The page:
• Chipotle Mexican Grill has appointed Jim Slater (ex-Costa Coffee, Bombay Sapphire Club) as the company’s managing director in Europe. Steve Ells, Chipotle founder, chairman, and co-CEO commented: ‘Jim not only believes in our commitment to change the way people think about and eat fast food, but he also celebrates our vision of building teams of top performers empowered to achieve high standards. We have great confidence in his abilities and expertise, and believe his leadership will help us enhance and grow our business in Europe.’

• Krispy Kreme’s London IPO next month will value the firm at around £200m.

• Marks & Spencer is trialling in-store click-and-collect lockers at its Teddington Simply Food store until the end of the year.

LEISURE TRAVEL & HOTELS:

• The mayor of New York City has promised a ‘very substantial’ police presence following Saturday night’s bomb blasts, which left 29 injured. Mayor di Blasio said: ‘New Yorkers are very smart and very practical. They’re going to see a very substantial police presence – a well-armed, well-trained Critical Response group, Strategic Response Group – Critical Response Command, Strategic Response Group.’ The FCO has not changed its travel advice.

• UK hotels have ramped up their refurbishment spending by 57% in the past year, from £1.03bn to £1.62bn, as competition increases. Business financiers Funding Options suggest online, low-cost competitors such as Airbnb are driving the shift alongside increasingly demanding customers looking for extra services and infrastructure such as free and constant Wi-Fi, spa treatments, and a wider selection of dining options.

• The British Hospitality Association has backed BIS committee chairman Iain Wright MP’s letter drawing attention to unscrupulous landlords taking advantage of sites like Airbnb. In his letter to Sadiq Kahn, Wright pointed out that home sharing platforms such as Airbnb ‘unfair competitive advantage over other providers of accommodation.’

• Profit projections in HotStats’ latest Hotel Market Profitability Forecast Report shows that some key markets are becoming less optimistic.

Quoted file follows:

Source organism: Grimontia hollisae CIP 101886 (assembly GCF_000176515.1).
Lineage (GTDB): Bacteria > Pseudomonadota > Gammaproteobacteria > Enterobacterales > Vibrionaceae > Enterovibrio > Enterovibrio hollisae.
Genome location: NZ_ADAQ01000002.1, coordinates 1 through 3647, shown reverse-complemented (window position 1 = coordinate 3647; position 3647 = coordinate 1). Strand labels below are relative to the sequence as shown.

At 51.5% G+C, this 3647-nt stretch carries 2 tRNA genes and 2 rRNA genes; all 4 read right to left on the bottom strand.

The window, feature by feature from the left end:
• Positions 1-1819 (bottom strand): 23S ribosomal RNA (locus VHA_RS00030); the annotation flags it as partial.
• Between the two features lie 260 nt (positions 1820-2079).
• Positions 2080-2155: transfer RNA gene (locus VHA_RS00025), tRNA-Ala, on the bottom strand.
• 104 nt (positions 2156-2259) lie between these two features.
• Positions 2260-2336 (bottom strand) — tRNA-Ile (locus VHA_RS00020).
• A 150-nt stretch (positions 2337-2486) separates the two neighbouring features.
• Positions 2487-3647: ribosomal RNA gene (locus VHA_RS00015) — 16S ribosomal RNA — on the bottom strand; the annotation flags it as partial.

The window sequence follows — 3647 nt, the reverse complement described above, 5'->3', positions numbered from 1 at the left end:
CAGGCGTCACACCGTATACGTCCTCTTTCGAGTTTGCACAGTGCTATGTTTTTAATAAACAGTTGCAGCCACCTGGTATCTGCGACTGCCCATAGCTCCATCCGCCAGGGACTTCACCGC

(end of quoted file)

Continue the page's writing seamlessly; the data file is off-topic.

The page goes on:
• Uber is rolling out scheduled rides to eight UK cities following its launch in London last month.

• Lyft expects self-driving cars to make up the majority of rides within five years.

• UK travellers may lose healthcare reciprocity if UK fails to stay in EEA post EU exit. EEA insists on freedom of movement

OTHER LEISURE:

• Pinewood Group has announced that the scheme by which it will be taken over passed a shareholder vote yesterday.

• Electra Partners to IPO Hollywood Bowl, price set at 160p. Electra to hold 18% of the company post flotation

• Online gaming operator Stride Gaming has guided to full year revenue of £47m (FY 15: £27.8m) and EBITDA of £12.3m (FY 15: £7.3m). Eitan Boyd, Chief Executive of Stride Gaming, commented: ‘We are delighted with the organic growth from our underlying business which remains robust. This, coupled with the completion of our recent acquisitions, means we have significant scale, increased market share and are now the fourth largest online bingo operator in the UK. With these positive developments in mind the Company looks forward to the future with confidence.’

FINANCE & MARKETS:

• Business confidence fell in July post Brexit vote per Lloyds survey. Says index reflecting short term expectations of sales, orders and profits fell to 12% from 38% in January, its lowest level for four years.

• Lloyds reports small business owners in areas that voted Remain were more nervous than in areas that voted Leave, such as Wales

• Commercial property stabilising. Kames Capital has cut the value of its fair value adjustment from 10% to 5% on its property fund. Henderson reported to be set to reopen its property fund

• BBC reports UK financial institutions could lose their passporting rights if UK leaves EEA. The latter insists on freedom of movement. German central bank head Jens Weidmann has said some institutions may be obliged to re-locate from London. Passporting rights are ‘tied to the single market and would automatically cease to apply if Great Britain is no longer at least part of the European Economic Area’ says Mr Weidmann. He continued ‘Frankfurt is attractive and will welcome newcomers.’

• Mitie shares down yesterday as Brexcuse featured in its trading update.

• Oil around $45.80 per barrel for Brent Crude.

• World markets: UK and Europe higher yesterday but US down. Far East mostly higher in Tuesday trade

YESTERDAY IN A NUTSHELL – SELECTION OF TWEETS, LIVE TWEETS ON WEBSITE:

• DP Poland has this morning reported H1 numbers saying ‘store opening momentum continues to build’ and 69% is online

• DPP now seen ‘15 consecutive quarters of double digit like-for-like System Sales growth, Q4 2012 – Q2 2016’.

• DPP H1 LfL system sales +28%. Current trading (July & Aug) +24%. Total H1 sales +57% on H1 last year